Virtual Fashion Week – the first of many?
May 27, 2021, marked the date for the first ever virtual fashion week in the Metaverse IMVU, which was streamed over YouTube. Although uneventful, it showed how much improvement can still be made and how big names can transform this opportunity into something spectacular. The push to get users into the metaverse has been more aggressive as companies are getting into a piece of the pie early. It would only make sense for fashion brands to catch on and delve into this new age. If you don’t see the magnitude of this modernity just yet, here are some figures.
Money in Metaverse Fashion
Decentraland reportedly sold 2.4 million dollars in their Fashion District. It is estimated that the value of 1 trillion dollars per year will be sold in the whole digital fashion metaverse. Luxury brands have started dipping their toes by selling their own NFT wearables available in gaming platforms. Louis Vuitton, Burberry, Ralph Lauren and Gucci are just a few names participating in gaming collaborations.
Right now, you can purchase Balenciaga’s virtual clothing and accessories for less than $10 on Fortnite. Fortnite’s average daily users are around 4 to 8 million. Balenciaga took to this as well as collaborated with the launching of a new video game The Afterworld: The Age of Tomorrow, in time for the 2021 Fall and Winter Collection. Roblox, is another gaming platform where Gucci launched its Spring Garden collection. An estimated 41 to 50 million daily active users are on the platform, a large percentage of which belongs to the Gen-Z demographic.
Hopefully by now, you can see where this is going. Talk about pivoting. Now that fashion companies are leveling up to a new playing field, we are probably ready for a revamp of fashion shows in the Metaverse.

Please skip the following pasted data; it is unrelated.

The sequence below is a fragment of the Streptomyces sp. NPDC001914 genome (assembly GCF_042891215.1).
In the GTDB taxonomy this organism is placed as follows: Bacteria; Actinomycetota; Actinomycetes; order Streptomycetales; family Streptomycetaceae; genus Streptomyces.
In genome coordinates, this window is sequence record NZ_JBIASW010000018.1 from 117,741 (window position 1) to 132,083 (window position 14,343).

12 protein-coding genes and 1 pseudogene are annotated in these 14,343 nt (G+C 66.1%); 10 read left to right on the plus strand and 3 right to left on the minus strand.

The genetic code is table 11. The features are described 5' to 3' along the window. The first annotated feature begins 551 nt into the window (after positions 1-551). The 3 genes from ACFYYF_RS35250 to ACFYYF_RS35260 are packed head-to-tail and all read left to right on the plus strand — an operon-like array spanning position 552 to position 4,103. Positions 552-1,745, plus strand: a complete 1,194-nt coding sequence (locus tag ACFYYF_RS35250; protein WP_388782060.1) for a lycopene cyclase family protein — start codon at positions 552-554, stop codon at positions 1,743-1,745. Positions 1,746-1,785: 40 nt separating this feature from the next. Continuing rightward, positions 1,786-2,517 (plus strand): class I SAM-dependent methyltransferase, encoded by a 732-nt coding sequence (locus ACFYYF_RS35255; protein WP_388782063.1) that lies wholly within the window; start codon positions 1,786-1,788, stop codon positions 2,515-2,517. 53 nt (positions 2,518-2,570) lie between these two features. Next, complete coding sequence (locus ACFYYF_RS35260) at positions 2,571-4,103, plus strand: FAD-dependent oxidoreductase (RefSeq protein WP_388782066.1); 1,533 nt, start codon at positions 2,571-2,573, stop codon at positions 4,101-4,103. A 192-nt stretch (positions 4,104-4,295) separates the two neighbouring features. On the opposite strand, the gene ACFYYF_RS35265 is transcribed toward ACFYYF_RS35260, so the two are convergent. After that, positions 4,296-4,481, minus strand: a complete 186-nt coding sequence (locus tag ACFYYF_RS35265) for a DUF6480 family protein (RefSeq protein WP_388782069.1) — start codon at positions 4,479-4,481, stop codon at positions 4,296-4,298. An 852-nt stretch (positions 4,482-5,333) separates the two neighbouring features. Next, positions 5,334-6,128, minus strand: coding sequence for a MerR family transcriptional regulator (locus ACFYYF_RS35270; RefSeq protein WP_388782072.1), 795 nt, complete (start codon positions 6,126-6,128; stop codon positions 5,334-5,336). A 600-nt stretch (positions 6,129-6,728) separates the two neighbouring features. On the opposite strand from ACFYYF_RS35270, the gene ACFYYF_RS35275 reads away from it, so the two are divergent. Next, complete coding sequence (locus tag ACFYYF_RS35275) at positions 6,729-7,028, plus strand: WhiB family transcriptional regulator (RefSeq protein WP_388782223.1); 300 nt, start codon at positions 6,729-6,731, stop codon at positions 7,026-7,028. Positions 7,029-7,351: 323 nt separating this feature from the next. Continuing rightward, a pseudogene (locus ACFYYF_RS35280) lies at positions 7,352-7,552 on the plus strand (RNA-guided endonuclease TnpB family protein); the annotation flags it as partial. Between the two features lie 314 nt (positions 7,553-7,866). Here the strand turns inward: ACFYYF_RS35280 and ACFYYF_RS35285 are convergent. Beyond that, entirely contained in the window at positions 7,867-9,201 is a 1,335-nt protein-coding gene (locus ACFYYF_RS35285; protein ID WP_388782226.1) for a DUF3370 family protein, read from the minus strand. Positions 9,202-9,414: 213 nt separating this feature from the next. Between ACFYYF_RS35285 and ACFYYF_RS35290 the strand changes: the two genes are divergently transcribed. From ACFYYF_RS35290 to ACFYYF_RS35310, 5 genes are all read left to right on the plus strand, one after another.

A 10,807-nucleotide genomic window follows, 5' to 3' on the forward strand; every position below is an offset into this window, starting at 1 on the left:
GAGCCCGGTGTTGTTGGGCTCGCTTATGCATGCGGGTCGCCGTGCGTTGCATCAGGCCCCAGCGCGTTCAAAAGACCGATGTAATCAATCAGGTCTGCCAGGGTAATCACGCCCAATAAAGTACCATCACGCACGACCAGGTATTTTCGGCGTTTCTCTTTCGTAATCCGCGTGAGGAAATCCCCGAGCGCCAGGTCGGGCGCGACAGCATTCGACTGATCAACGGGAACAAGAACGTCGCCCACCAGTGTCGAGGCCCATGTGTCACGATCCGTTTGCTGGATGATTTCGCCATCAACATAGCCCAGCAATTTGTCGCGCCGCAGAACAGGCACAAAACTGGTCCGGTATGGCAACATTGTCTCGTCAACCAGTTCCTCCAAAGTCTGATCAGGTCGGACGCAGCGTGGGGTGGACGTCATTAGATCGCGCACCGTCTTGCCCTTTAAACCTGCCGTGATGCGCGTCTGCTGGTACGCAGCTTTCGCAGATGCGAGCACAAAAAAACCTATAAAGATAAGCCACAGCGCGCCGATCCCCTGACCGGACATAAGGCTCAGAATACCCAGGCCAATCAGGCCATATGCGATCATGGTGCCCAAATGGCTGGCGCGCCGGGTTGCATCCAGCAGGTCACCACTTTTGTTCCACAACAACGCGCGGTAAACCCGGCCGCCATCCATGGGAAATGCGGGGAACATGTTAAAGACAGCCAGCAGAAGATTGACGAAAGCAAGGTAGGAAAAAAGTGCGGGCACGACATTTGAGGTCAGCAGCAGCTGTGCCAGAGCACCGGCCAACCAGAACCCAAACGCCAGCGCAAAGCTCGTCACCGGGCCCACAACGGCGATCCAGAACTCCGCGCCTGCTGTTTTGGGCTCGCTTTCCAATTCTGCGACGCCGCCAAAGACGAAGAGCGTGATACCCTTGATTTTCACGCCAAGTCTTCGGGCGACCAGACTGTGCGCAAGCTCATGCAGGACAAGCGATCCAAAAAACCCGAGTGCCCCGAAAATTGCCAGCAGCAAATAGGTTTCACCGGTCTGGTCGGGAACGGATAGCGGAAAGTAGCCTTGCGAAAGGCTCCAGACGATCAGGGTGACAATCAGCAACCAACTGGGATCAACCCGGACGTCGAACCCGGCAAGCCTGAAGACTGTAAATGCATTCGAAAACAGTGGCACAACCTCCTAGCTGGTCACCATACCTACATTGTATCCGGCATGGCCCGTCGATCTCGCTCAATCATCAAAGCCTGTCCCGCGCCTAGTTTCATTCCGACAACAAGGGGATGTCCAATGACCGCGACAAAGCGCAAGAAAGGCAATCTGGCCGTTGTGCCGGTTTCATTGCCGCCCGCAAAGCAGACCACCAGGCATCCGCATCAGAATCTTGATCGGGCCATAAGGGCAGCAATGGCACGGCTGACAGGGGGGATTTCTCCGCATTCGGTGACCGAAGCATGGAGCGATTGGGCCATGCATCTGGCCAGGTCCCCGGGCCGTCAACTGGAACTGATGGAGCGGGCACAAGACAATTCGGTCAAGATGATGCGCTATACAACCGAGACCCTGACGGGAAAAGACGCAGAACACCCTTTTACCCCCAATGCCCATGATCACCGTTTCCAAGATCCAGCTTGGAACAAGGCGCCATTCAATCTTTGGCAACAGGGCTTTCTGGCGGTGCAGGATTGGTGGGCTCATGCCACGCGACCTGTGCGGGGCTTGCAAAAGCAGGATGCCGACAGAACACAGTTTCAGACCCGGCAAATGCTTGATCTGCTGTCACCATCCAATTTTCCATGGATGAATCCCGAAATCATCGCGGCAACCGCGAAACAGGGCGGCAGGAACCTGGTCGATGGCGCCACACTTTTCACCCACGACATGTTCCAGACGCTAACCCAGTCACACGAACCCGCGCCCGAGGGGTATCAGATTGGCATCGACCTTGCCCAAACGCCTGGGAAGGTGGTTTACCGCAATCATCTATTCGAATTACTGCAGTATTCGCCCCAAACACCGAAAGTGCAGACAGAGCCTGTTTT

So when will the next virtual fashion week be in the metaverse? It may be closer than you think. Decentraland tweeted the dates, March 24 and 27, 2022. It will take place on Tokens.com’s virtual land. Expect consumers to watch runway collections, engage with other viewers, and buy the virtual clothing and accessories for their online avatars.
Will it catch on?
Fashion companies have now transcended to keep up with the times. This has now become an opportune time where buying clothing and accessories have become purely for aesthetics and monetary (or crypto) investment. But what about the experience? Will buying wearables for your virtual self, have the same fulfillment as trying on a new ensemble IRL? I, for one, seek out new clothes that I can look confident in. How would that translate in the virtual world, if it could. Should you consider where you will be spending your time in the next few months or years? Will you be seen more in the virtual space or out in the real world? One may argue that this is comparing oranges and apples. As there is resistance expected in every change, I am curious and will definitely, for now, be a spectator on how the fashion industry will evolve into this virtual sanity. But for now, I must say, nothing beats the feeling of getting my clothing packages in the mail. Nothing yet.